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Spacewarp
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02 Nov 2011, 5:50 am

I'm new to this forum and curious: why do you like programming (assuming you do)?

To me I think it's that it's a tool allowing me to completely control the environment of my computer. It allows me to make logical conclusions about what will happen and, unlike real life, these will hold assuming I didn't miss some detail, and I can use this to make it do anything I can possibly figure out how to do.



ruveyn
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02 Nov 2011, 9:04 am

Spacewarp wrote:
I'm new to this forum and curious: why do you like programming (assuming you do)?

To me I think it's that it's a tool allowing me to completely control the environment of my computer. It allows me to make logical conclusions about what will happen and, unlike real life, these will hold assuming I didn't miss some detail, and I can use this to make it do anything I can possibly figure out how to do.


1. It requires some cleverness.
2. It is logical
3. You can get very quick feedback on whether you did well or not.
4. It is definite, well defined and no B.S. Unlike religion and politics.

Math, science and software is for humans. Politics and religion is for sub-humans.

ruveyn



b9
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02 Nov 2011, 9:19 am

i like programming because programming languages are easy for me to understand, and i can craft answers to seriously difficult questions i have by executing my logical question/solution map 100,000 times faster than my brain could do so.

many lives of exploration can be lived within the span of one simple lifespan (my lifespan) if the power of intelligence in execution of design is explored at almost the speed of light.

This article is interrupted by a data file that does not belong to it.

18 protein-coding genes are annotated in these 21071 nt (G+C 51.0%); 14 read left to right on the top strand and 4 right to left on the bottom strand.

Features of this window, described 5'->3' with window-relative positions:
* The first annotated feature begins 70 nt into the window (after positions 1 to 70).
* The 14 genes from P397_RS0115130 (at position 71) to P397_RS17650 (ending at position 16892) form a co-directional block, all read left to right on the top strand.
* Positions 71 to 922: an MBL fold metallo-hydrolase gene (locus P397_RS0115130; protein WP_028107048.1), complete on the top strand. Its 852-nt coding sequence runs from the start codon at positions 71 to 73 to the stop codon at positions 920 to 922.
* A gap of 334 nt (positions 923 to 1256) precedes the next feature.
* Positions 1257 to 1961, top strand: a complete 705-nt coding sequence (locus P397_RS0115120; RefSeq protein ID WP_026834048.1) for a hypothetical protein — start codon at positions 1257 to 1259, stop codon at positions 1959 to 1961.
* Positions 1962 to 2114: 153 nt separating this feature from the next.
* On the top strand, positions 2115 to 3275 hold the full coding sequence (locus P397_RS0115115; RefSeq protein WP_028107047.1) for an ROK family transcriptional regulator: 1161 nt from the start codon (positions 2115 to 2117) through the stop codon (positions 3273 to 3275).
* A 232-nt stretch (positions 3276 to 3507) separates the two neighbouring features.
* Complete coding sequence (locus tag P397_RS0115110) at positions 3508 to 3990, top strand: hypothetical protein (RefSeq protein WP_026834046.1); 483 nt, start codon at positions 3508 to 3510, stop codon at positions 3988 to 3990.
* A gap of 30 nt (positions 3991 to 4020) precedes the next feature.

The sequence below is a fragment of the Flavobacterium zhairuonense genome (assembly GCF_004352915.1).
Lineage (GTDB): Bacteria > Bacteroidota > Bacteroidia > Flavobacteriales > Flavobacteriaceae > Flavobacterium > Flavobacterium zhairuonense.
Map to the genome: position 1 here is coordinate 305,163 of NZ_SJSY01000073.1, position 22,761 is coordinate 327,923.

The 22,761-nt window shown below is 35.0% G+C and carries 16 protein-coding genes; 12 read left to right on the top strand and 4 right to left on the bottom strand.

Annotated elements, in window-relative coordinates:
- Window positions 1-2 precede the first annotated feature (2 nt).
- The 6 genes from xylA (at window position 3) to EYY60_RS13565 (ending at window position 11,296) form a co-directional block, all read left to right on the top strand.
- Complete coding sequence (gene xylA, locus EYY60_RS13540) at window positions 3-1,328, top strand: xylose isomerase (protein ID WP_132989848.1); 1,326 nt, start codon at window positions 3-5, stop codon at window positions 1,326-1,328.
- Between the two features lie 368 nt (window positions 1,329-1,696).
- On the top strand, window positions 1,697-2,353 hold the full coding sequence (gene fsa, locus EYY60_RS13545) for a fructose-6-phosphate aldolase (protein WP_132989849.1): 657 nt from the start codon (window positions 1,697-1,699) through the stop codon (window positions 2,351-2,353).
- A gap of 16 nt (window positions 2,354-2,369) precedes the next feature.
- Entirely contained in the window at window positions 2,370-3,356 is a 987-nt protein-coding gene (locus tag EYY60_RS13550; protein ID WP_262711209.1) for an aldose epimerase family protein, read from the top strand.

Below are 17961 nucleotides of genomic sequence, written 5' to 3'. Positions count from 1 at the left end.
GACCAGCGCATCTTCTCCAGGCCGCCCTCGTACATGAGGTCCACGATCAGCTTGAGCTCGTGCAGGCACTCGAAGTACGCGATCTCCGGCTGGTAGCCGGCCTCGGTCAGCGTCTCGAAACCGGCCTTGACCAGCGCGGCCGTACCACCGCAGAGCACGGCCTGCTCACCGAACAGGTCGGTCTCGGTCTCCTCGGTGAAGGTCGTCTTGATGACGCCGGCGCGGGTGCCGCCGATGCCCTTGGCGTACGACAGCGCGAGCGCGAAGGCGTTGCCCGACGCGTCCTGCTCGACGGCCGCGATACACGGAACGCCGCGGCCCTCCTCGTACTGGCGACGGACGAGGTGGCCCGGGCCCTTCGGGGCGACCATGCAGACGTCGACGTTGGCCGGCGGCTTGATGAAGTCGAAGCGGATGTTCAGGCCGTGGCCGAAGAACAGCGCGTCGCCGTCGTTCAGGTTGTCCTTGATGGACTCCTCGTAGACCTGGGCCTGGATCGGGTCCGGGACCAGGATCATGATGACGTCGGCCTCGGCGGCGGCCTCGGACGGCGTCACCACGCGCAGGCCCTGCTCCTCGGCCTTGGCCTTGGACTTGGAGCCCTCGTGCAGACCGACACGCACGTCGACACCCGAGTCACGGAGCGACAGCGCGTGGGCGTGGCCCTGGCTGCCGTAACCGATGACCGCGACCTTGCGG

many things can be ejected as flotsam/jetsam, and many things can take their place in the queue for my eventual investigation if i consider their summary merits at almost the speed of light.

i think my words are becoming cryptic because i am quite tired. i believe in what i say always, but i see that my ability to carefully communicate what i think diminishes as i get more tired, and i have little judgement as to when i should stop talking.


it takes little judgement to know i should stop talking now.



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02 Nov 2011, 9:59 am

"The magic of myth and legend has come true in our time. One types the correct incantation on a keyboard, and a display screen comes to life, showing things that never were nor could be." --Fred Brooks

"The process of preparing programs for a digital computer is especially attractive, not only because it can be economically and scientifically rewarding, but also because it can be an aesthetic experience much like composing poetry or music." --Donald Knuth


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02 Nov 2011, 11:25 am

Ancalagon wrote:
"The process of preparing programs for a digital computer is especially attractive, not only because it can be economically and scientifically rewarding, but also because it can be an aesthetic experience much like composing poetry or music." --Donald Knuth
^^ This, especially. It's an art-form of the most intricate and detailed type.


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Ichinin
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02 Nov 2011, 1:03 pm

I like listening to people saying "it cannot be done", then proving them wrong.


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seaweasel
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02 Nov 2011, 7:35 pm

I just started my road to programming =). I like it so far. I am learning objective-c and visual basic. I dont want to learn visual basic but my college major is forcing me to =(.



Spacewarp
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02 Nov 2011, 8:13 pm

b9 wrote:
many lives of exploration can be lived within the span of one simple lifespan (my lifespan) if the power of intelligence in execution of design is explored at almost the speed of light.

Hadn't though about it that way but I do feel that that is certainly one of the most charming parts.

Ancalagon wrote:
"The magic of myth and legend has come true in our time. One types the correct incantation on a keyboard, and a display screen comes to life, showing things that never were nor could be." --Fred Brooks

"The process of preparing programs for a digital computer is especially attractive, not only because it can be economically and scientifically rewarding, but also because it can be an aesthetic experience much like composing poetry or music." --Donald Knuth

Oooh, I like these quotes, I think I'll write them down somewhere.

seaweasel wrote: